"Inspector William Holmes : Remembered the morning of the 1st January ; went out on duty about 8 o'clock the previous night, and continued out till 2 or 3 o'clock the following morning ; his beat was Pitt-street, principally between King-street and Park-street; the theatre is situated in that locality ; shortly after the theatre was closed, about a quarter past 12, witness caused the public-houses to be closed ; about a quarter-past 12 he heard a great shouting and noise approaching along Pitt-street from the direction of Market-street ; witness was then near King-street. Mr. HOLROYD here objected, that before any riot was proved, the prisoners must be proved to have participated in it. Examination continued : Saw the prisoner Acheson amongst the mob when assembled round a public-house called the Elephant and Castle, at the corner of King and Pitt streets ; he cried out in a loud tone of voice to the mob —" Come on to the St. James' watch-house ! come on to the watch-house !" should say at that time there was between 2000 and 3000 persons in Pitt-street between Market and King streets ; the mob at this period was at a stand. Mr. Holmes was here ordered to stand down for a time."

it continued;

"Inspector Holmes re-called : When the mob was at the corner of King and Pitt streets at about half-past 12, it consisted of at least from 2000 to 3000 persons ; as the mob came from Market-street there was great shouting and hurraing and the noise of crashing glass ;Acheson said come on to the watch-house, and about twenty followed him there ; some of the mob went along King-street towards George-street, others remained in Pitt-street ; afterwards heard a noise at Dr. Aaron's house, and the crashing of glass ; went there—there were about a hundred people there ; did not see Acheson at Dr. Aaron's house ; saw Inspector Pearce there."12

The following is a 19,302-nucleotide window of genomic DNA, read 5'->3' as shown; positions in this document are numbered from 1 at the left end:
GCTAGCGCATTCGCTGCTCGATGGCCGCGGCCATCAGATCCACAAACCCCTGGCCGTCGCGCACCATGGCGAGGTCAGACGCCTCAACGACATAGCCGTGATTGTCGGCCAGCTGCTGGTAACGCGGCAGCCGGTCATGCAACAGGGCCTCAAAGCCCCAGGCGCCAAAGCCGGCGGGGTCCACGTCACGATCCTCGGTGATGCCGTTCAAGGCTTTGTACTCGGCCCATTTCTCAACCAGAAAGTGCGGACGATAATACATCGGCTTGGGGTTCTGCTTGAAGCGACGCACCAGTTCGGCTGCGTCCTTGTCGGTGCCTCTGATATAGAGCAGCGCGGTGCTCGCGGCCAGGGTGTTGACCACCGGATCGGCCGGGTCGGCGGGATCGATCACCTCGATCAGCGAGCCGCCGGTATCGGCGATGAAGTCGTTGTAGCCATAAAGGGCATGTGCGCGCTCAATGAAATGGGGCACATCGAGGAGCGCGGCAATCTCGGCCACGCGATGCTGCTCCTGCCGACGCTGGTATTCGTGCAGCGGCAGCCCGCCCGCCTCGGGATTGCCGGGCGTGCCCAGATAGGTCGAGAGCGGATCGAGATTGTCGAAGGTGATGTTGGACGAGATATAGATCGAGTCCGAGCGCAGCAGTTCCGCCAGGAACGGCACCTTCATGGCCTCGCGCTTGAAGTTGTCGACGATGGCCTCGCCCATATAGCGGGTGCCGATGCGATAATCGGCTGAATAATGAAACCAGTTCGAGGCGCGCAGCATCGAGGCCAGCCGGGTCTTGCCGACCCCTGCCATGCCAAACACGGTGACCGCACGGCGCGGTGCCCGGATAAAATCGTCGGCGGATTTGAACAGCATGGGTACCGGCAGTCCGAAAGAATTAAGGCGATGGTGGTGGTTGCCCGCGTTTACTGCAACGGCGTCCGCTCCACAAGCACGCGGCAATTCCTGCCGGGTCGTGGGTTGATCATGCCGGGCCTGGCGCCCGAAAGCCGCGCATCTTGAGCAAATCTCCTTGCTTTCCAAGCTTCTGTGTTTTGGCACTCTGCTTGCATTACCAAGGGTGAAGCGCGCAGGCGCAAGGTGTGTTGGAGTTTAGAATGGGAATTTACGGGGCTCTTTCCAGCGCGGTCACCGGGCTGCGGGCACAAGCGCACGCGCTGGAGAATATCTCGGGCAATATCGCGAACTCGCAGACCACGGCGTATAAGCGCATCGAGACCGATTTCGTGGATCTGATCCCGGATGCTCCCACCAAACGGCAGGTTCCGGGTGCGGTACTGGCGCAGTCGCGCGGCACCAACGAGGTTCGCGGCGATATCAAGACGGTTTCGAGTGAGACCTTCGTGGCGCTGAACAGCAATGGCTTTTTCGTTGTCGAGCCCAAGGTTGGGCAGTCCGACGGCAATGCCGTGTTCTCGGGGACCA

He was promoted to Inspector in 1851.10 William and Ellen lived in January 1851 at Sydney. in Macquarie street.13 William, as the father of the bride, attended Bridget Holmes and Henry Hugh Hill's wedding at St. James' Church of England on Monday, 20 January 1851 at Sydney.. Henry was a shop assistant in an ironmonger's.13

William was again involved in a court case on 3 September 1854:
"William Williams was charged by Inspector Holmes with having resisted him in the execution of his duty. Mr. Holmes deposed that last evening he was called upon to remove a woman who, though not intoxicated, was conducting herself in a disorderly manner by throwing stones at the door of a home in Riley-street. Having apprehended the woman, he had proceeded some distance with her towards the lock-up, when he was overtaken by the defendant, who in rather a violent style endeavoured to rescue her; a scuffle ensued, and but for the assistance of some persons resident in the neighbourhood, the attempt would have been successful ; when near the look-up the defendant again came up with him, and renewed the attack. Now, however, Mr. Holmes succeeded in confining him, as well as the woman. Sentenced to pay 20s. penalty, 2s. 6d. costs, or to be imprisoned for seven days."14

A case was brought against William for alleged assult and false imprisonment when police ejected a Edward McEnroe from a theatre. Although Inspector Holmes didn't actually carry out the actions, he supported the actions of his constables. The matter was settled for McEnroe with a judgement of 10 pounds against William on 9 December 1854:

£30 Jurisdiction.
Before the Commissioner and two assessors.